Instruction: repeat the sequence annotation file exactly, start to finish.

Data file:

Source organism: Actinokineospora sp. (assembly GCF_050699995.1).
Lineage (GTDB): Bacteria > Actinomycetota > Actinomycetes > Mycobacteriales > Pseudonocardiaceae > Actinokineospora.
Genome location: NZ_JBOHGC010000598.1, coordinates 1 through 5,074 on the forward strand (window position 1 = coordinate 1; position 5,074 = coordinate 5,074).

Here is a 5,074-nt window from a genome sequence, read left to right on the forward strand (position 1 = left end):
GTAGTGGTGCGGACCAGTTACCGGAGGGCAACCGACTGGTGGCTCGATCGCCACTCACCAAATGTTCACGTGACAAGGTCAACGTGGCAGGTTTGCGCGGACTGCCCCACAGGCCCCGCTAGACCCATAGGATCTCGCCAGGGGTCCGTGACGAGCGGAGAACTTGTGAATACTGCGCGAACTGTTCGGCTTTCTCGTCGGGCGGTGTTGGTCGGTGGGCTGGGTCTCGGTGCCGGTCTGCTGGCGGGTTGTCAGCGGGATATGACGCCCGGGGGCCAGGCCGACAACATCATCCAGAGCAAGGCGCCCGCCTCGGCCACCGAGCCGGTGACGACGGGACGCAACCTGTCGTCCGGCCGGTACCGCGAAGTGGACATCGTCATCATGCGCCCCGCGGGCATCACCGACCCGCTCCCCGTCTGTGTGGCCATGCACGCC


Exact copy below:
Source organism: Actinokineospora sp. (assembly GCF_050699995.1).
Lineage (GTDB): Bacteria > Actinomycetota > Actinomycetes > Mycobacteriales > Pseudonocardiaceae > Actinokineospora.
Genome location: NZ_JBOHGC010000598.1, coordinates 1 through 5,074 on the forward strand (window position 1 = coordinate 1; position 5,074 = coordinate 5,074).

Here is a 5,074-nt window from a genome sequence, read left to right on the forward strand (position 1 = left end):
GTAGTGGTGCGGACCAGTTACCGGAGGGCAACCGACTGGTGGCTCGATCGCCACTCACCAAATGTTCACGTGACAAGGTCAACGTGGCAGGTTTGCGCGGACTGCCCCACAGGCCCCGCTAGACCCATAGGATCTCGCCAGGGGTCCGTGACGAGCGGAGAACTTGTGAATACTGCGCGAACTGTTCGGCTTTCTCGTCGGGCGGTGTTGGTCGGTGGGCTGGGTCTCGGTGCCGGTCTGCTGGCGGGTTGTCAGCGGGATATGACGCCCGGGGGCCAGGCCGACAACATCATCCAGAGCAAGGCGCCCGCCTCGGCCACCGAGCCGGTGACGACGGGACGCAACCTGTCGTCCGGCCGGTACCGCGAAGTGGACATCGTCATCATGCGCCCCGCGGGCATCACCGACCCGCTCCCCGTCTGTGTGGCCATGCACGCC